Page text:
While Amon-Ra St. Brown made most of the headlines during Tuesday’s training camp practice, Detroit Lions rookie tight end Sam LaPorta was busy stacking another day of solid production. He made a photogenic leaping grab over linebacker Alex Anzalone and scored a couple of red zone touchdowns.
“Sam is learning a lot, he’s got great movement skills,” offensive coordinator Ben Johnson said on Wednesday morning. “He made some plays in the passing game yesterday that was pretty good to see. Getting in and out of breaks, impressive.”
In the spring, LaPorta was working mostly with the second and third-team offenses. That wasn’t a knock on his play, it’s simply how the Lions operate with their young players. You start at the bottom of the depth chart and have to work your way up. Now, just a few days into training camp practices, LaPorta is a regular feature with the first stringers alongside quarterback Jared Goff.
“As a coaching staff, we’re very much, ‘You need to earn your stripes.’ And so you saw in the springtime, he got minimal work with the first team and he’s earned the right now to be in that first team huddle with Jared and that offensive line,” Johnson said. “He’s proven that over the course of the springtime and the work that he’s put in. So, encouraged with where he’s going.
“He’s still making mistakes, he’s still learning, we are putting a lot of pressure on him to pick it up, but I think he’s in a really good spot for a first-year tight end.”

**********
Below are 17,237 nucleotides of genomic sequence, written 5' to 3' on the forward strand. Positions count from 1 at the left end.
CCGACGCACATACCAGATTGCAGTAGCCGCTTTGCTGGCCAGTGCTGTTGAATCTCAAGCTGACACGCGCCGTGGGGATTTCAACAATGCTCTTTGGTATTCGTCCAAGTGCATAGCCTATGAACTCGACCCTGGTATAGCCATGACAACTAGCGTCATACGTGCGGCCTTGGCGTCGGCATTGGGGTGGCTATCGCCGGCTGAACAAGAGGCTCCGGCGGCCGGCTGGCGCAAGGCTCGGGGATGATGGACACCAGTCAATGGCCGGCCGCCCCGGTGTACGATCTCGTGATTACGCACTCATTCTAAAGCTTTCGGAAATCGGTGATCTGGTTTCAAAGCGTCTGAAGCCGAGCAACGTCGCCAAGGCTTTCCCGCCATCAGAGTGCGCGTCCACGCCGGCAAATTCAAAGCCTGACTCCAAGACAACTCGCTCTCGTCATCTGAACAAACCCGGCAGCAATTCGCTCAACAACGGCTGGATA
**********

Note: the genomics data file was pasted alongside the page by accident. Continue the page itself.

First-team reps are a nice sign that LaPorta will be an integral part of the offense this year, and getting those early snaps with Goff in command is key to developing chemistry before the season starts.
“It’s great to just be in the huddle, to hear the play call, to be out there with the ones, to get that opportunity,” LaPorta told reporters after Wednesday’s practice. “I believe it’s speeding up the progress which I’m playing and just how the game is slowing down for me.”
The next challenge for the rookie tight end await when the pads come at the end of the week. He’s flashed plenty as a receiver, but blocking at the NFL level will be an entirely different beast. At Iowa, he set the program record for receptions in a career, but his run blocking was inconsistent—earning PFF grades 71.2, 52.2 and 53.1. in his three seasons as a starter. Still, the Lions are optimistic he’ll rise to the challenge and has the necessary skill set.
“Tight ends that can’t block really are glorified receivers and that’s really a lot of Sam’s value that he had at Iowa was the ability to do both, be a pass catcher and also a run blocker,” Johnson said. “So, looking forward to see that versatility come to life when we do get the pads on.”
LaPorta’s credits some of his rapid development to the two former NFL tight ends bookending him on the coaching staff—tight ends coach Steve Heiden and head coach Dan Campbell. Together, those two have a combined 21 seasons and 262 games worth of playing experience to offer guidance to the rookie tight end.
“Their experience, it’s really the nuanced details,” LaPorta said. “You can go and draw the straight lines on a playbook. Anybody can go out and run that straight line, but it’s really those nuanced details that coach Campbell and coach Heiden with their experience—10 plus years each of them—it’s just really valuable for me.”